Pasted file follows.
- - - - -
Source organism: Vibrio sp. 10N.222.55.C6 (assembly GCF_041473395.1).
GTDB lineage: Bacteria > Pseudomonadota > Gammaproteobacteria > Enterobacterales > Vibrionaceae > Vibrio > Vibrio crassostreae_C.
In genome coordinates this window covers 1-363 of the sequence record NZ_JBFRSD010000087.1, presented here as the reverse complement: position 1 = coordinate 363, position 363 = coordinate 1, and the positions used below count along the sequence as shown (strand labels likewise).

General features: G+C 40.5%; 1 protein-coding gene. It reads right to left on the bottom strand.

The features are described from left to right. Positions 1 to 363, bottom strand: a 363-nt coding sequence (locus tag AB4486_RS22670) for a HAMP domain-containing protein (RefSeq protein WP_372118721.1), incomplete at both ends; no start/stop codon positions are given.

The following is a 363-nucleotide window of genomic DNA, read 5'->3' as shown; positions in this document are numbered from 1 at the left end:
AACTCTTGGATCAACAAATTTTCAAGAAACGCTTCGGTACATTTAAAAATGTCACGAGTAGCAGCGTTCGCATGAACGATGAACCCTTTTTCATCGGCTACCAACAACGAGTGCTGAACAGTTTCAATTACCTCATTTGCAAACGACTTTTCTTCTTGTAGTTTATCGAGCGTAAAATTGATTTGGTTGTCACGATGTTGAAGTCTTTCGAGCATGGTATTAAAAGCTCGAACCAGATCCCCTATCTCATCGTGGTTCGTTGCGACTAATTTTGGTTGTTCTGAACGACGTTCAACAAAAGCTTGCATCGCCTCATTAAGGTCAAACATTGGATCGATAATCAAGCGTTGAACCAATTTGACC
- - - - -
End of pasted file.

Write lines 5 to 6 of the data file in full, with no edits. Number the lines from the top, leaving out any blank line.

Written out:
The features are described from left to right. Positions 1 to 363, bottom strand: a 363-nt coding sequence (locus tag AB4486_RS22670) for a HAMP domain-containing protein (RefSeq protein WP_372118721.1), incomplete at both ends; no start/stop codon positions are given.

The following is a 363-nucleotide window of genomic DNA, read 5'->3' as shown; positions in this document are numbered from 1 at the left end: